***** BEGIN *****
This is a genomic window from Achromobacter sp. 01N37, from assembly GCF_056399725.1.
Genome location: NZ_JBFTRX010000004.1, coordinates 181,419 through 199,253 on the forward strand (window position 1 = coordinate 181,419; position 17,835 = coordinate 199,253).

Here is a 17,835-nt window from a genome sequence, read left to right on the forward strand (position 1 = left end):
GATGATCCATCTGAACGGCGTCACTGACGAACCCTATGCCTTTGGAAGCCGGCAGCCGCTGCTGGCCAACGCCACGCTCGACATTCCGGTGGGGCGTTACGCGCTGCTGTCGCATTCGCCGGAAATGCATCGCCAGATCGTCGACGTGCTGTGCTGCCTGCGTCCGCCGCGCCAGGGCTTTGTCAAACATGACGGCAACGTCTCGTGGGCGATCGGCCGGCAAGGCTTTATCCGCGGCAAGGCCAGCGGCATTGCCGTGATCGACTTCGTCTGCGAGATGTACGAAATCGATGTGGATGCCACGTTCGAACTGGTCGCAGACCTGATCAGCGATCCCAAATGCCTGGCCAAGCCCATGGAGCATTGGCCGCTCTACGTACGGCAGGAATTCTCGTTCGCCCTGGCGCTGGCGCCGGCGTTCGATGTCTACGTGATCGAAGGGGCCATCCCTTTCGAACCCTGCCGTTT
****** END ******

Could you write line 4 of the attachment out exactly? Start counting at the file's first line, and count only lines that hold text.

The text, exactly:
GATGATCCATCTGAACGGCGTCACTGACGAACCCTATGCCTTTGGAAGCCGGCAGCCGCTGCTGGCCAACGCCACGCTCGACATTCCGGTGGGGCGTTACGCGCTGCTGTCGCATTCGCCGGAAATGCATCGCCAGATCGTCGACGTGCTGTGCTGCCTGCGTCCGCCGCGCCAGGGCTTTGTCAAACATGACGGCAACGTCTCGTGGGCGATCGGCCGGCAAGGCTTTATCCGCGGCAAGGCCAGCGGCATTGCCGTGATCGACTTCGTCTGCGAGATGTACGAAATCGATGTGGATGCCACGTTCGAACTGGTCGCAGACCTGATCAGCGATCCCAAATGCCTGGCCAAGCCCATGGAGCATTGGCCGCTCTACGTACGGCAGGAATTCTCGTTCGCCCTGGCGCTGGCGCCGGCGTTCGATGTCTACGTGATCGAAGGGGCCATCCCTTTCGAACCCTGCCGTTT